'The Hobbit' Reviews: Critics Weigh In On 'An Unexpected Journey' & 48 FPS

This film image released by Warner Bros. shows Martin Freeman as Bilbo Baggins in a scene from the fantasy adventure "The Hob
This film image released by Warner Bros. shows Martin Freeman as Bilbo Baggins in a scene from the fantasy adventure "The Hobbit: An Unexpected Journey." (AP Photo/Warner Bros., James Fisher)

The review embargo for "The Hobbit: An Unexpected Journey" lifted at 12 a.m. EST/9 p.m. PST on Monday night, meaning every critic with an Internet connection and access to an advanced screening of the film published their thoughts on Peter Jackson's latest trek to Middle-Earth.

"In Jackson's academically fastidious telling, it's as if 'The Wizard of Oz' had taken nearly an hour just to get out of Kansas," wrote THR critic Todd McCarthy, who called parts of the film "flat-footed" and "tedious." "This may be one venture where, rather than DVDs offering an 'Expanded Director's Version,' there might be an appetite for a 'Condensed Director's Cut' in a single normal-length film."

The film's length and laid-back attitude are cited in many reviews, along with Jackson's now-controversial decision to shoot "The Hobbit: An Unexpected Journey" using 48 frames-per-second technology. (Normal films are shot in 24 frames-per-second.)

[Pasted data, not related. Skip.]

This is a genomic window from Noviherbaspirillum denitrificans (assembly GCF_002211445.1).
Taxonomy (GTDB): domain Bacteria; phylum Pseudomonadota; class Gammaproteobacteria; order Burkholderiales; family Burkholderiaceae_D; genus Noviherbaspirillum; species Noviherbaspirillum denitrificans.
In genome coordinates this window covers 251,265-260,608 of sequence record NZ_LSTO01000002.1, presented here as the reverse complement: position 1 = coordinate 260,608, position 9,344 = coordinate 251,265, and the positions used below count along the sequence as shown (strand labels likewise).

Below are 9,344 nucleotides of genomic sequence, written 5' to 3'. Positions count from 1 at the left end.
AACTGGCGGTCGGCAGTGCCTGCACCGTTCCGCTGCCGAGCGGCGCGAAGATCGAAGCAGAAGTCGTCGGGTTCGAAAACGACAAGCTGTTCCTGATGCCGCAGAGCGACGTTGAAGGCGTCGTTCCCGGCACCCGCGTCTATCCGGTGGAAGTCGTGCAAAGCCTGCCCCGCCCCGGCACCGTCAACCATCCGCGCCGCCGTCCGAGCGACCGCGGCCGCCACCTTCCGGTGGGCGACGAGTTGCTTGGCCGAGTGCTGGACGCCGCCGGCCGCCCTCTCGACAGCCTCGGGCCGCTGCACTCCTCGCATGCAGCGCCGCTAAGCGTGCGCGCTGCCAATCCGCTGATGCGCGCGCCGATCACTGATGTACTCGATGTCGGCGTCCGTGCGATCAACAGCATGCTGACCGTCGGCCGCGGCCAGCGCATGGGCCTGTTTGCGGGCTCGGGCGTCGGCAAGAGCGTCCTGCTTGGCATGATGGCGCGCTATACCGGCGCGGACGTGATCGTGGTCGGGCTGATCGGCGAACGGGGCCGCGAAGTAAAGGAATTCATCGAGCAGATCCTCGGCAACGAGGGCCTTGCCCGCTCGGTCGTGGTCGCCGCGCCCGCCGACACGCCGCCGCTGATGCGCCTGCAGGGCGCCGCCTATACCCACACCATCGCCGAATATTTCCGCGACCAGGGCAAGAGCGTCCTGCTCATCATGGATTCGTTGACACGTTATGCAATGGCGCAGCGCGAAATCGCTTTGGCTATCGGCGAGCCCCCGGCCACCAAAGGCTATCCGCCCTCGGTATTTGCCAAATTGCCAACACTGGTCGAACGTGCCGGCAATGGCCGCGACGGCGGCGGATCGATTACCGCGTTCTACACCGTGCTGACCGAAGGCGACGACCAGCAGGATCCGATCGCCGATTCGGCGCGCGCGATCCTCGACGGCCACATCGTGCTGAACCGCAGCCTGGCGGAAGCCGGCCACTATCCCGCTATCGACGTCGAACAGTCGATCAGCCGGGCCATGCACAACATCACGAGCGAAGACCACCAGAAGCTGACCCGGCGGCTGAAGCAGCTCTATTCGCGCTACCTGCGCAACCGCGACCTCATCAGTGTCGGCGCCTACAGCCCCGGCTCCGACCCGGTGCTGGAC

"It felt like watching daytime soaps in HD, terrible BBC broadcasts, or 'Faerie Tale Theater' circa 1985, only in amazingly sharp clarity and with hobbits," Movieline editor Jen Yamato wrote in a piece called "'The Hobbit' At 48 FPS: A High Frame Rate Fiasco?" Her concerns and thoughts were echoed by many who reviewed "The Hobbit."

"When people run, they look like they are on the 'Benny Hill Show,'" Jordan Hoffman wrote in his review for ScreenCrush, while noting that the 48 fps "isn't a case of good or bad; it's an aesthetic choice."

"Everything takes on an overblown, artificial quality in which the phoniness of the sets and costumes becomes obvious, while well-lit areas bleed into their surroundings, like watching a high-end home movie," commented Peter DeBruge for Variety.

It should be noted that the 48 fps release of "The Hobbit" is relegated to theaters equipped with the proper technology to screen the film in that platform; as such, most viewers will likely watch "The Hobbit" in 24 frames-per-second.

"My experience with 48 frames ‑‑ and I've seen hours and hours and hours of it, obviously ‑‑ is that it's something that becomes a real joy to watch, but it takes you a while," Peter Jackson, director of "The Hobbit," told HuffPost Entertainment back in July.

Despite all the negativity about the length and visual look of "The Hobbit," however, most critics seem to agree that the film will delight fans of "Lord of the Rings." And considering Jackson's three "Rings" films grossed almost $3 billion worldwide, there seem to be a significant amount of J.R.R. Tolkien devotees populating regular Earth.

"[T]he last two acts of 'The Hobbit' are simply a non-stop action-adventure rollercoaster that is just as engaging and winning as anything in the director's previous trilogy," wrote Rodrigo Perez for The Playlist. "As epic, grandiose, and emotionally appealing as the previous pictures, 'The Hobbit' doesn't stray far from the mold, but it's a thrilling ride that's one of the most enjoyable, exciting and engaging tentpoles of the year."

For more on "The Hobbit: An Unexpected Journey" and the 48 fps technology (also known as HFR), click here.

'The Hobbit' Premiere